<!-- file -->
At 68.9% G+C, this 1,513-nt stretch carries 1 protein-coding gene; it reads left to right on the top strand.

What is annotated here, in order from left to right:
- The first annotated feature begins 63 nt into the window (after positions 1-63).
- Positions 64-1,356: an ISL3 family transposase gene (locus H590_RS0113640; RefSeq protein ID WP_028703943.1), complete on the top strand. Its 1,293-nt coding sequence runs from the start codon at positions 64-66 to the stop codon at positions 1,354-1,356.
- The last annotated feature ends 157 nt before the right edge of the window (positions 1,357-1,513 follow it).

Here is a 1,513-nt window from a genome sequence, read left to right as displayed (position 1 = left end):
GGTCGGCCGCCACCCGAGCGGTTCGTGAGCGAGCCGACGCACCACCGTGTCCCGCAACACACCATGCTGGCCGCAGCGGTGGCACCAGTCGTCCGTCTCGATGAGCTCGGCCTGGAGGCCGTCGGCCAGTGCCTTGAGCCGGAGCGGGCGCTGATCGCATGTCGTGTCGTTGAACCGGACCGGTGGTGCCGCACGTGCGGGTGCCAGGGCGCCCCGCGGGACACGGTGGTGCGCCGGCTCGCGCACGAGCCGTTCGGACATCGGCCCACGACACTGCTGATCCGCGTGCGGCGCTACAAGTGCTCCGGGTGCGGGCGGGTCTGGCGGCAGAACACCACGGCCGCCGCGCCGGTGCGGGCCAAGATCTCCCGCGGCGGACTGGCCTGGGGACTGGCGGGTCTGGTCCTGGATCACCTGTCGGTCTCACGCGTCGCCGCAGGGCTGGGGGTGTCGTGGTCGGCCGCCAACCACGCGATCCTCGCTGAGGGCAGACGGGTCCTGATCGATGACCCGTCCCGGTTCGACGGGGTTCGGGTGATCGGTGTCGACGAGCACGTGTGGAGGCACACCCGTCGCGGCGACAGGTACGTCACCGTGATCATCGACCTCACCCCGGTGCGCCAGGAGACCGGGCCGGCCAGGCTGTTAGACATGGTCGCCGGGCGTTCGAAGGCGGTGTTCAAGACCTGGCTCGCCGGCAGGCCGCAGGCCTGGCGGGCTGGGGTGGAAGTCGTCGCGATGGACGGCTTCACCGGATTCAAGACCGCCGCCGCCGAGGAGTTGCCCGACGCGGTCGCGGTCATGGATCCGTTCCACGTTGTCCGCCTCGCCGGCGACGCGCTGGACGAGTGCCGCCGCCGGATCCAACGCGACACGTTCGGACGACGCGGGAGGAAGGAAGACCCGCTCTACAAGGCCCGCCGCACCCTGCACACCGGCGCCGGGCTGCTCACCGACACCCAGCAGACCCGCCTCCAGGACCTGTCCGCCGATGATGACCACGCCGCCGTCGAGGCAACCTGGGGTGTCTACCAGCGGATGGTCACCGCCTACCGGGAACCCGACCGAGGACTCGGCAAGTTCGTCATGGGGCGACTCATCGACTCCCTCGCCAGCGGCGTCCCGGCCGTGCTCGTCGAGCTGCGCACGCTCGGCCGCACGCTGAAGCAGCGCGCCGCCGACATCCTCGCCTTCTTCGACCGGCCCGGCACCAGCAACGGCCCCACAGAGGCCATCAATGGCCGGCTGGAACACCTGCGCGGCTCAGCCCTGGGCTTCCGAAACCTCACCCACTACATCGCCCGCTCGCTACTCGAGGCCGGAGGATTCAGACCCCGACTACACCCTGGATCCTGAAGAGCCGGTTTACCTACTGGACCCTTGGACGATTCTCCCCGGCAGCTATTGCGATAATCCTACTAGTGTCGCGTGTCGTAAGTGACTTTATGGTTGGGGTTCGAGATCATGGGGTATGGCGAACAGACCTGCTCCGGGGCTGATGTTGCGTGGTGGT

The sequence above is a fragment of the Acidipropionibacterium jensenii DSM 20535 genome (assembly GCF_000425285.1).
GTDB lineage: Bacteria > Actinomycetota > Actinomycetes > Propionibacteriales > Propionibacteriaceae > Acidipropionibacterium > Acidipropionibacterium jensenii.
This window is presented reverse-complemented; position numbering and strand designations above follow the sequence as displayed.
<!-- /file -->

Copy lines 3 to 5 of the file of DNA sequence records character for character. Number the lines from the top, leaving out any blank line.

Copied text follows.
- The first annotated feature begins 63 nt into the window (after positions 1-63).
- Positions 64-1,356: an ISL3 family transposase gene (locus H590_RS0113640; RefSeq protein ID WP_028703943.1), complete on the top strand. Its 1,293-nt coding sequence runs from the start codon at positions 64-66 to the stop codon at positions 1,354-1,356.
- The last annotated feature ends 157 nt before the right edge of the window (positions 1,357-1,513 follow it).